Panama City Ecological Services / Fish & Wildlife Conservation Office
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Gulf Sturgeon
  Tagging sturgeon
Photos by Paul Lang
   

 

 


Gulf Sturgeon

 

 

A “Living Dinosaur,” that’s the Gulf sturgeon! The Gulf sturgeon (Acipenser oxyrinchus desotoi) traces its ancestry back 200 million years and little has changed with the appearance of this fish since. This prehistoric fish reaches lengths of up to nine feet can weigh up to 300 pounds. It is well armored with rows of heavy plates that make it look menacing, but it is actually not an aggressive species, preferring to linger near the bottom of riverbeds and oceans. With a tail like a shark, whiskers like a catfish, and a tube-like mouth that projects from the bottom of its head…the sturgeon has been called both ugly and yet beautiful.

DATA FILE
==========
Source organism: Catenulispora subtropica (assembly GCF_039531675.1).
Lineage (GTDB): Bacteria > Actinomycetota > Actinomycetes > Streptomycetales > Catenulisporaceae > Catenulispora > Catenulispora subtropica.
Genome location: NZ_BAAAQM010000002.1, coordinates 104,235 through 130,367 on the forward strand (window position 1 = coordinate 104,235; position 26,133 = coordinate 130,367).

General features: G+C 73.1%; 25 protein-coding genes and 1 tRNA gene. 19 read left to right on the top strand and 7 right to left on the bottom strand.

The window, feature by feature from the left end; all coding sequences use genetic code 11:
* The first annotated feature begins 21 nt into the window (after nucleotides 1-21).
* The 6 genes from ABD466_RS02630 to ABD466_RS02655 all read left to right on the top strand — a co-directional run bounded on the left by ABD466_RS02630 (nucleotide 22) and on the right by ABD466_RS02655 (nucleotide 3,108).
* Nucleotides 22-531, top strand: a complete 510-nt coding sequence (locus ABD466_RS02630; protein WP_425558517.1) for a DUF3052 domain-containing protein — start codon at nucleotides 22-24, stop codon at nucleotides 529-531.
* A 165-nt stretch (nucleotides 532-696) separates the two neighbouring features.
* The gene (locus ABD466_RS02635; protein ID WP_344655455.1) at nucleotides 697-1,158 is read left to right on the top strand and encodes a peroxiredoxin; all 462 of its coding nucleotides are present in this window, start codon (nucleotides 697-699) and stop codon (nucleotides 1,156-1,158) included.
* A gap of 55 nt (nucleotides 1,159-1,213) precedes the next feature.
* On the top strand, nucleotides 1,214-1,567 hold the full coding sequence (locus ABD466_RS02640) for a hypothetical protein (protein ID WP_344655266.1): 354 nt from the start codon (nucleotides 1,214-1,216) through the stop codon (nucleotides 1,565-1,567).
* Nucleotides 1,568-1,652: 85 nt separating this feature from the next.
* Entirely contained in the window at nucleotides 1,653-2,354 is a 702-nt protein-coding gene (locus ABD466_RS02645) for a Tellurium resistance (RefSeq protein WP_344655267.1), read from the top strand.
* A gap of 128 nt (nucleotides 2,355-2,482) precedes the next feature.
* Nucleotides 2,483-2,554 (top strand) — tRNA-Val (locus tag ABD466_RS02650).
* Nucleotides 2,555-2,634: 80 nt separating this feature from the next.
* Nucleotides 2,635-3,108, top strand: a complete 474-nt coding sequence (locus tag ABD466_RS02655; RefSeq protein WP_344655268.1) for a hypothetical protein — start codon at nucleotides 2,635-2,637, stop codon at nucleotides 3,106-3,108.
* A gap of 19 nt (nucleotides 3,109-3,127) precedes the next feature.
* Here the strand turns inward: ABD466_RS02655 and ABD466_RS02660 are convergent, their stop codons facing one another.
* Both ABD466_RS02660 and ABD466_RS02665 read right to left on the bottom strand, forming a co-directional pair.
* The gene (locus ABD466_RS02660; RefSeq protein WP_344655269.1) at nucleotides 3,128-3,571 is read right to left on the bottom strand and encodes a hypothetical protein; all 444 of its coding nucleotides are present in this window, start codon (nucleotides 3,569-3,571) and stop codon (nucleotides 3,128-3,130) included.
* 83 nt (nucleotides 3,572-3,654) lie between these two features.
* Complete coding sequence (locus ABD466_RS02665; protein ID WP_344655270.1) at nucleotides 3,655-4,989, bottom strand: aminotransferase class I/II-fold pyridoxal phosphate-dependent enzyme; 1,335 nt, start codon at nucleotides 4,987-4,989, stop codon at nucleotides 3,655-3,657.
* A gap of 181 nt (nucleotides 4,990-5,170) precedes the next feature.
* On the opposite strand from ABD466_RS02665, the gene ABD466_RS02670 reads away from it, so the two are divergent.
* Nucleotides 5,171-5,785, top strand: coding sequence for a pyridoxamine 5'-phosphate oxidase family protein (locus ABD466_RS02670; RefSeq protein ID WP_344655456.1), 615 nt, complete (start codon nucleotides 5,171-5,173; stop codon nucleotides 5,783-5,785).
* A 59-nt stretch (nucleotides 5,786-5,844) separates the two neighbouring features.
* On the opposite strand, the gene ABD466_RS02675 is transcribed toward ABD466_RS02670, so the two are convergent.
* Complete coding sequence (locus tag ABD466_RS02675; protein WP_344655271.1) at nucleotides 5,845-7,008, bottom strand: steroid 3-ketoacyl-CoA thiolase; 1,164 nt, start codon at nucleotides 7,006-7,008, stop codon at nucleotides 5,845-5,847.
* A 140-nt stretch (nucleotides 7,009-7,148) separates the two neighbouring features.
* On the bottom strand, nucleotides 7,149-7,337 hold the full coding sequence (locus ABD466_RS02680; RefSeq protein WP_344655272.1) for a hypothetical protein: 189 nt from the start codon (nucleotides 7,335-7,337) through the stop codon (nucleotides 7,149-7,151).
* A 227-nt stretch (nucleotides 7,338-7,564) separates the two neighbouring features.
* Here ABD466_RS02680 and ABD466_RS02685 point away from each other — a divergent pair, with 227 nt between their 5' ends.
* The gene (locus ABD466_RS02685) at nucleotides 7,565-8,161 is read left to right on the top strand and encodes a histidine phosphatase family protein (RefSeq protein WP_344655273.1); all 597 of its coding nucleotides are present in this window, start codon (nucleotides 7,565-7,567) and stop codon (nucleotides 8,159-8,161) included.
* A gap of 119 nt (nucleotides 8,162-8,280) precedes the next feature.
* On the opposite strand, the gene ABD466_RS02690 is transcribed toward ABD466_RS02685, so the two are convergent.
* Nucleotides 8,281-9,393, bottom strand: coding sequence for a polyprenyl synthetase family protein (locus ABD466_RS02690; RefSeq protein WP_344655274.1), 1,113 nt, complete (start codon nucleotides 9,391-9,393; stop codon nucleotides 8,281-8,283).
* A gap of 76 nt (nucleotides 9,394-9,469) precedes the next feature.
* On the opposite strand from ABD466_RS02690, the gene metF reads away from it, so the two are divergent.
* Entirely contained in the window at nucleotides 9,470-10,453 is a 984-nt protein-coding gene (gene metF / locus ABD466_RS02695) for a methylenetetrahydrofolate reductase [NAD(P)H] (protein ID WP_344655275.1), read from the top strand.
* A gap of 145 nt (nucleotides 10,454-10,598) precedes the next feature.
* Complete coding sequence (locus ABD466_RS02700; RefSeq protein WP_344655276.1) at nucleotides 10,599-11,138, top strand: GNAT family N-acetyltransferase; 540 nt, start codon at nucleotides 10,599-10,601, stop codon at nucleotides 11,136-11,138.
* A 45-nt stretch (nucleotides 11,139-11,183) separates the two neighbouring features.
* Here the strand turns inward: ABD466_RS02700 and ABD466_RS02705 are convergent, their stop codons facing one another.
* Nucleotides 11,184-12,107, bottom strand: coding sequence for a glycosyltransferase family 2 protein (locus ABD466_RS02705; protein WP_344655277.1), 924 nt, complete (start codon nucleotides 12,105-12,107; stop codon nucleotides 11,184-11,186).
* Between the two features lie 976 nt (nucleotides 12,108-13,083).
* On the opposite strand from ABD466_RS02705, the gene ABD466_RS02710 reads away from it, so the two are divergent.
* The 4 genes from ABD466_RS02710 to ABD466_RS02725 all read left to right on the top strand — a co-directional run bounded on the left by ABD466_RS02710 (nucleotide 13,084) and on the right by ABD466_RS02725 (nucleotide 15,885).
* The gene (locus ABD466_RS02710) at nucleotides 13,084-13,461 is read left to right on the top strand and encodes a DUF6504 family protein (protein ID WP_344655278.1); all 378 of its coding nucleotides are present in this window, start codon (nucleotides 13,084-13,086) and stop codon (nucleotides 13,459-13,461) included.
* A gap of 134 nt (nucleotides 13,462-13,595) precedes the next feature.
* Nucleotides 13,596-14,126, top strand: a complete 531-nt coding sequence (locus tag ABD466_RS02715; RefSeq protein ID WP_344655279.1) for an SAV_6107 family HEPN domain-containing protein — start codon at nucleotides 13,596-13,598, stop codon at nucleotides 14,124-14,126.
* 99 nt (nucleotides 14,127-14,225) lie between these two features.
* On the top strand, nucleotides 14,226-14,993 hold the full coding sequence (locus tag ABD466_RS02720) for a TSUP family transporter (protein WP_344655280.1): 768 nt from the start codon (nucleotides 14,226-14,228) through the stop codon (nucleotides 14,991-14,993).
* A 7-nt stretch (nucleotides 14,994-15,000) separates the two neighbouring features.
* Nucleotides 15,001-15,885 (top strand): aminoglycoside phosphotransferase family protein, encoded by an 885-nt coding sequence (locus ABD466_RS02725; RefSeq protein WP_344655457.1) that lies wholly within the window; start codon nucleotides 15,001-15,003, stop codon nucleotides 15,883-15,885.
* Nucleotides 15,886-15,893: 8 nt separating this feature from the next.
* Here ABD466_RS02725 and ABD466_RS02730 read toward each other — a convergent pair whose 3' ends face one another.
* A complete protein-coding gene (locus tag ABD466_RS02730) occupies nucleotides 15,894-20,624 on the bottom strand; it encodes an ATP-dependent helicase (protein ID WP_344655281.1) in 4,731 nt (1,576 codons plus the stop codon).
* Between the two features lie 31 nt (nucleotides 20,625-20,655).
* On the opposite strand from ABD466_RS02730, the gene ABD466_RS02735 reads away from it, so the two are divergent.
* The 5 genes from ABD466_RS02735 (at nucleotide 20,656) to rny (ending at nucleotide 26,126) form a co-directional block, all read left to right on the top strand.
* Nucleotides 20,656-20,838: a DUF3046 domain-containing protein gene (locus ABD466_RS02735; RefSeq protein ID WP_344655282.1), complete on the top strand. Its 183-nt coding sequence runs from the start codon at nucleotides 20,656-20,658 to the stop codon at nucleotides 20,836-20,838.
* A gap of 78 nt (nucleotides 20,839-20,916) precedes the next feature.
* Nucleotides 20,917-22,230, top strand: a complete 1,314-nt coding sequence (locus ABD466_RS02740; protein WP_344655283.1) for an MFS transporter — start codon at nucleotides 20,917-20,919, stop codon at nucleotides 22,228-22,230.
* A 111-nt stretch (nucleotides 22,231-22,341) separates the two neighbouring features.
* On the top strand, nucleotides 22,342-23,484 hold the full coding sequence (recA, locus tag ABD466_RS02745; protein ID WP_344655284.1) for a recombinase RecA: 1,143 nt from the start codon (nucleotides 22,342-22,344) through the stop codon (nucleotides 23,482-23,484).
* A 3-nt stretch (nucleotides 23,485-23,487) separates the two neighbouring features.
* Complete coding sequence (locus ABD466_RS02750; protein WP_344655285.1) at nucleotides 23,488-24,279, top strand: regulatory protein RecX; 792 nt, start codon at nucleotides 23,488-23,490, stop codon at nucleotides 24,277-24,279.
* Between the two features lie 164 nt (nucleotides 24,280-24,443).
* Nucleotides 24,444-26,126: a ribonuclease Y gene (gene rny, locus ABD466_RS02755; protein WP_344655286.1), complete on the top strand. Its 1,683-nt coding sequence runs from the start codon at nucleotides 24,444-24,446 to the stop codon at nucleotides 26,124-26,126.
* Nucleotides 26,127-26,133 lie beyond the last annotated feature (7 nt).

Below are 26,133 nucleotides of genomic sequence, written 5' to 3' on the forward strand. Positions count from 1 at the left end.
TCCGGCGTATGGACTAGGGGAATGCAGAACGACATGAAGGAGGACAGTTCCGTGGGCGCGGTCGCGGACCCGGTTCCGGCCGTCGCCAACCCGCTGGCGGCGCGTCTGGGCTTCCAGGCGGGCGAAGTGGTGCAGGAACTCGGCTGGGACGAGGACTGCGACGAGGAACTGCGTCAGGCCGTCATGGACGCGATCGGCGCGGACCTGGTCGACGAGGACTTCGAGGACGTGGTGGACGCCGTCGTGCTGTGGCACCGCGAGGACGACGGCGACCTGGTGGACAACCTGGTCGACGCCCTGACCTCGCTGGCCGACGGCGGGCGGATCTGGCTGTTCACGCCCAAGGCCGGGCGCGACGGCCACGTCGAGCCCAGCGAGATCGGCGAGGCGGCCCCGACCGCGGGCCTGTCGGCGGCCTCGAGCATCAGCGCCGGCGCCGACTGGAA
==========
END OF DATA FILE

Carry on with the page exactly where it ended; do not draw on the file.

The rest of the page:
The Gulf sturgeon lives in the northern Gulf of Mexico, bays, estuaries and in major rivers in Florida, Alabama, Mississippi and Louisiana. The gulf sturgeon spends most of the year in freshwater, where it reproduces, and migrates to saltwater in the fall. Adult fish are bottom feeders, feeding primarily on invertebrates in the Gulf of Mexico and its estuaries. In early spring, the gulf sturgeon return to breed in the river system in which they hatched.

The Gulf sturgeon is listed as a threatened species by the federal government and a species of special concern by the state of Florida. Recreational and commercial fishing is prohibited by the states of Florida, Alabama, Mississippi and Louisiana.

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Last updated: September 15, 2014